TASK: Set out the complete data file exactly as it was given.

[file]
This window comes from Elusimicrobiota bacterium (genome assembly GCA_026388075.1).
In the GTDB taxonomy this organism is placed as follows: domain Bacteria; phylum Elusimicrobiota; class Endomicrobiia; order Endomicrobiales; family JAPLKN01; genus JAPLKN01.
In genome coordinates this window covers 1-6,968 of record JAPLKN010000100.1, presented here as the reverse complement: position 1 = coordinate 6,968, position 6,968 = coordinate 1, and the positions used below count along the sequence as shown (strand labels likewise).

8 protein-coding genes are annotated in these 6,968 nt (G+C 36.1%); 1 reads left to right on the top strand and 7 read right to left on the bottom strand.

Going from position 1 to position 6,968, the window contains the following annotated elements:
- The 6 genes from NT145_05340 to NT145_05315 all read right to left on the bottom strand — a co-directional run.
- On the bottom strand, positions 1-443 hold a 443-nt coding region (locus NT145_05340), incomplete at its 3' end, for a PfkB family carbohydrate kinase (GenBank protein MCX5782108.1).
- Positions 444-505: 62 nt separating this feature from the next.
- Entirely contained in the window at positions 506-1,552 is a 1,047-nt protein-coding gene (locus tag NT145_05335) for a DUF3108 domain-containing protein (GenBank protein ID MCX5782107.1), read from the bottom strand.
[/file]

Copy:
This window comes from Elusimicrobiota bacterium (genome assembly GCA_026388075.1).
In the GTDB taxonomy this organism is placed as follows: domain Bacteria; phylum Elusimicrobiota; class Endomicrobiia; order Endomicrobiales; family JAPLKN01; genus JAPLKN01.
In genome coordinates this window covers 1-6,968 of record JAPLKN010000100.1, presented here as the reverse complement: position 1 = coordinate 6,968, position 6,968 = coordinate 1, and the positions used below count along the sequence as shown (strand labels likewise).

8 protein-coding genes are annotated in these 6,968 nt (G+C 36.1%); 1 reads left to right on the top strand and 7 read right to left on the bottom strand.

Going from position 1 to position 6,968, the window contains the following annotated elements:
- The 6 genes from NT145_05340 to NT145_05315 all read right to left on the bottom strand — a co-directional run.
- On the bottom strand, positions 1-443 hold a 443-nt coding region (locus NT145_05340), incomplete at its 3' end, for a PfkB family carbohydrate kinase (GenBank protein MCX5782108.1).
- Positions 444-505: 62 nt separating this feature from the next.
- Entirely contained in the window at positions 506-1,552 is a 1,047-nt protein-coding gene (locus tag NT145_05335) for a DUF3108 domain-containing protein (GenBank protein ID MCX5782107.1), read from the bottom strand.